July 10, 2002




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in this issue

SAN FRANCISCO IS an activist city, and of course, the college campus in its southwest corner has a long history as an activist campus. San Francisco State University doesn't usually get the publicity UC Berkeley does for campus protests, but during the Vietnam War it was a hotbed of radical activity. Now, thanks to university president Robert Corrigan, it's at the center of an ugly fight over free speech rights.

As Camille T. Taiara reports on page 18, two student groups held noisy rallies back in May – one in support of Israel, one promoting the rights of Palestinians. Students are always passionate about issues, and in this case two opposing groups on campus had strong ideas, which happened to be in direct conflict.

By most accounts, the outcome was relatively peaceful: The students shouted back and forth at one another (at times using pretty nasty language), and at one point somebody may have stomped on a photocopy of the Israeli flag. But nobody was assaulted, nobody was prevented from making his or her political points, and (other than possibly the photocopied flag) nobody's property was damaged.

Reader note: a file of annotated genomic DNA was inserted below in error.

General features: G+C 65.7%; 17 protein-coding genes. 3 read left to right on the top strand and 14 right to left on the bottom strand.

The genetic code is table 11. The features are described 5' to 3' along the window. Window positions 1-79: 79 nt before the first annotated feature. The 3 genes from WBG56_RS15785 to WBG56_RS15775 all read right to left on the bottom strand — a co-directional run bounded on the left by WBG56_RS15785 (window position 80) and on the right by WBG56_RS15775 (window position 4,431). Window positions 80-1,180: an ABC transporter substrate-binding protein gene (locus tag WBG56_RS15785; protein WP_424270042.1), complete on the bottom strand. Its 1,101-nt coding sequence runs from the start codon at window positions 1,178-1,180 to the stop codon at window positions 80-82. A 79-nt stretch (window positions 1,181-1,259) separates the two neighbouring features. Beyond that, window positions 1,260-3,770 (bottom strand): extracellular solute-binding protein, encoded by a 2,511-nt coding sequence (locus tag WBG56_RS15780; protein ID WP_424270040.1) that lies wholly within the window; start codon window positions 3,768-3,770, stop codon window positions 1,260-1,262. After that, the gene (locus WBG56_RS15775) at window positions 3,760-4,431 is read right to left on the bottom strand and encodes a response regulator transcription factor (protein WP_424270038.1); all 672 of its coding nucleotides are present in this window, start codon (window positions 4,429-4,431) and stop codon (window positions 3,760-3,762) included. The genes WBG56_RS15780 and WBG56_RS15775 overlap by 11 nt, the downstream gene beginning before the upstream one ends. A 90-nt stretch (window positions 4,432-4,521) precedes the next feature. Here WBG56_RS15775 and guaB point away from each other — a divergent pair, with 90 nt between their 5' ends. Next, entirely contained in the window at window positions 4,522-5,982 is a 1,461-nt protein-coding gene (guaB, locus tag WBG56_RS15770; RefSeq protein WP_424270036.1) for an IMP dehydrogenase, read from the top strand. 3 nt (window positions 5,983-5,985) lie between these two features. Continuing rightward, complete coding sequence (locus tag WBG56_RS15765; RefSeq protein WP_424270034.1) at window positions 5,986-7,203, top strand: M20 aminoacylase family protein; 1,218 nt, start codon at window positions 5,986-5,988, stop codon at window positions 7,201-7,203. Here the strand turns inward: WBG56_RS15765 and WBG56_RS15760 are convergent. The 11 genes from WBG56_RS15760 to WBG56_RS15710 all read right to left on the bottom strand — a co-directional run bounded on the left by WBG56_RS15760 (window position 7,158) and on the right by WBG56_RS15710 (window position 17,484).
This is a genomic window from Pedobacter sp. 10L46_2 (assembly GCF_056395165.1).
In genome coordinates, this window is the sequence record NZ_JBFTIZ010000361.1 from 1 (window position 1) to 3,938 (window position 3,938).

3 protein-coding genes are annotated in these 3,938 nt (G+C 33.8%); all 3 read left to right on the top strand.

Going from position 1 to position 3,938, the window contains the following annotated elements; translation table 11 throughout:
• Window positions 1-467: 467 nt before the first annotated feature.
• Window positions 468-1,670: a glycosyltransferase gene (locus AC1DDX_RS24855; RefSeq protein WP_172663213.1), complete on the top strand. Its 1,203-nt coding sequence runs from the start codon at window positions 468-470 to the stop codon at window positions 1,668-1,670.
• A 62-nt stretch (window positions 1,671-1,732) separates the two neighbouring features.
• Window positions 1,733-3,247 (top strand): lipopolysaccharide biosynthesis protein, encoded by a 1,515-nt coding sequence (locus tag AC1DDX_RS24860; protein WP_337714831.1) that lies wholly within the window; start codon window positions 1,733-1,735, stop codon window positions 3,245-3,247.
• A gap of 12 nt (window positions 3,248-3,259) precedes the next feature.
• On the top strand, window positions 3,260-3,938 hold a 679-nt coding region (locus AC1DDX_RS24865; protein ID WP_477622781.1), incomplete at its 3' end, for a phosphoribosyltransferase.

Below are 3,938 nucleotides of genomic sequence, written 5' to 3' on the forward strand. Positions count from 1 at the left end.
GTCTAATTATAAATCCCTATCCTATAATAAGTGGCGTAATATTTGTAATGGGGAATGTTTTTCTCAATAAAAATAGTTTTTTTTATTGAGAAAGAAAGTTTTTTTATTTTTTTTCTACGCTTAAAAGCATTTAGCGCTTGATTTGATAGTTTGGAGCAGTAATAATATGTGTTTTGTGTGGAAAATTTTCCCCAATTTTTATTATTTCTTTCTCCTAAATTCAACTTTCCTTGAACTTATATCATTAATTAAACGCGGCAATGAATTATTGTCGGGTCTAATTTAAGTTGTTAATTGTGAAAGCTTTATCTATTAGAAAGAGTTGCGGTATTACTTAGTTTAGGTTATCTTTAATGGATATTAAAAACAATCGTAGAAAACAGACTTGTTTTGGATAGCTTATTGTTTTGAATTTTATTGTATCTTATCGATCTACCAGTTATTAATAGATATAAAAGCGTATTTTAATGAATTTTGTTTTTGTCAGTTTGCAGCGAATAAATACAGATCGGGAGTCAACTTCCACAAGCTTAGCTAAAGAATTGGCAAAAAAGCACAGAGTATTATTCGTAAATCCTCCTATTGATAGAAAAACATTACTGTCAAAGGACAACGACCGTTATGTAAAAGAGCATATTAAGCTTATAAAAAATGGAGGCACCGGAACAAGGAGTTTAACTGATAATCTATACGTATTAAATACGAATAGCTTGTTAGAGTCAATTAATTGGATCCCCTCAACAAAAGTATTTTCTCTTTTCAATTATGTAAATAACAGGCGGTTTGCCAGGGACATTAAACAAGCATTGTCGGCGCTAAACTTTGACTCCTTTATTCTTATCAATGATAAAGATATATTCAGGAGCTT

The cops in this town do more damage to protesters on a regular basis than either of these groups apparently did to the other.

But one SFSU professor, who sided with the Israeli students, sent out an e-mail calling the event an anti-Israeli "riot," something even campus officials say was totally untrue. Corrigan received more than 2,000 e-mails demanding he take action against the "rioters" – and he totally overreacted. Three students – two pro-Palestinian protesters and one from the pro-Israel side – are facing campus charges that could lead to suspension, and Corrigan is pushing the San Francisco district attorney to charge them with hate crimes.

The students' lawyers (who won't be allowed into any campus disciplinary proceedings) can't find out exactly what the charges are or what the evidence is, but apparently it amounts to this: some angry students called one another offensive names. For this, the lives of three kids could be badly damaged.

I'm not endorsing racial slurs here (and that sort of speech shouldn't be tolerated on campus), but criminal charges and suspension? For calling somebody a rude name in the heat of a political protest over a really divisive issue? Corrigan should be happy the protest was relatively peaceful; the students should be congratulated (overall) for avoiding violence (something, as I said, the cops often don't do). Making free speech on campus a crime is a really bad idea.

Tim Redmond tredmond@sfbg.com